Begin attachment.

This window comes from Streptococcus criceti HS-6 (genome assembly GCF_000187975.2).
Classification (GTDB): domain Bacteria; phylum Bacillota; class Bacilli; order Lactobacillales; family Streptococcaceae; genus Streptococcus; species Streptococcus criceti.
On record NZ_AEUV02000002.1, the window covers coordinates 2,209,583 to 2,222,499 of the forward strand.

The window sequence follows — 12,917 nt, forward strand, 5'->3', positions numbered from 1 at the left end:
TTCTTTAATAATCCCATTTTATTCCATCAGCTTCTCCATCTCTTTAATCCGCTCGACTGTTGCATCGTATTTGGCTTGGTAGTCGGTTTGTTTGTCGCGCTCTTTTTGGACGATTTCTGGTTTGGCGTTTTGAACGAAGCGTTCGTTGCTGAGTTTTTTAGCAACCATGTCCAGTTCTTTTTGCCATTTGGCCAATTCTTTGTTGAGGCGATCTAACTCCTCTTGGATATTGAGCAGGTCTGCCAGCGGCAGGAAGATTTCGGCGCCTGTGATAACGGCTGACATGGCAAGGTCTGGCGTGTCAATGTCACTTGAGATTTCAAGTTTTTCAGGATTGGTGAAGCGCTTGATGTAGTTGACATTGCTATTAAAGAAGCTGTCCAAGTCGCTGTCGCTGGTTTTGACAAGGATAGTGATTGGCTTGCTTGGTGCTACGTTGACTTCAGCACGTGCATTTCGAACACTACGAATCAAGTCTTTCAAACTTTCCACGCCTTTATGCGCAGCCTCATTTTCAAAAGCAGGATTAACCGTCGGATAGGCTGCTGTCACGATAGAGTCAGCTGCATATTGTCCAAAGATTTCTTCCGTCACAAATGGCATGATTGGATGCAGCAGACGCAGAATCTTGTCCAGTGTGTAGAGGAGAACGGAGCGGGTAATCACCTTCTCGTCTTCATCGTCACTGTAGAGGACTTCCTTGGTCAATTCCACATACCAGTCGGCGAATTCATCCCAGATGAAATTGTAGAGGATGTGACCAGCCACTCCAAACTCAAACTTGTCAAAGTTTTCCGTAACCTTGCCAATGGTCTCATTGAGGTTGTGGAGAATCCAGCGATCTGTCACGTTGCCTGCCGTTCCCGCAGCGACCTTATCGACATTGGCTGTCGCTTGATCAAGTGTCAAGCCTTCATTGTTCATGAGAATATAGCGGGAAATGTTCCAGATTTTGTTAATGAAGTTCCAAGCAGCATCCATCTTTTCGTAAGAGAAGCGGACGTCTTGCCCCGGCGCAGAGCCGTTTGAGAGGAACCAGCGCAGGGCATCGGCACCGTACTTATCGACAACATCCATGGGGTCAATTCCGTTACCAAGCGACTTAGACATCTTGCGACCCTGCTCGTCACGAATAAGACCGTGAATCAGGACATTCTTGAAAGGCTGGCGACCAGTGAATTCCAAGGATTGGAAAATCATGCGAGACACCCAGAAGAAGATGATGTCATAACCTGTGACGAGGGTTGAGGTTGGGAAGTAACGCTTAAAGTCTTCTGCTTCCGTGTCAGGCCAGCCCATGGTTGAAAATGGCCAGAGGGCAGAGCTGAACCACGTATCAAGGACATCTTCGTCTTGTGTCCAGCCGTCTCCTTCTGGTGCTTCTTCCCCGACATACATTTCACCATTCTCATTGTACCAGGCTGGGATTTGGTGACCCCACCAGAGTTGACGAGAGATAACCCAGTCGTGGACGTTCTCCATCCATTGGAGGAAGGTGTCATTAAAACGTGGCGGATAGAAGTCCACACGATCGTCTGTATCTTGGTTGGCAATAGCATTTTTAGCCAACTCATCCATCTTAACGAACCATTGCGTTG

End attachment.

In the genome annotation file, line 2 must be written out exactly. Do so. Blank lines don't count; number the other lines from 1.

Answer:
Classification (GTDB): domain Bacteria; phylum Bacillota; class Bacilli; order Lactobacillales; family Streptococcaceae; genus Streptococcus; species Streptococcus criceti.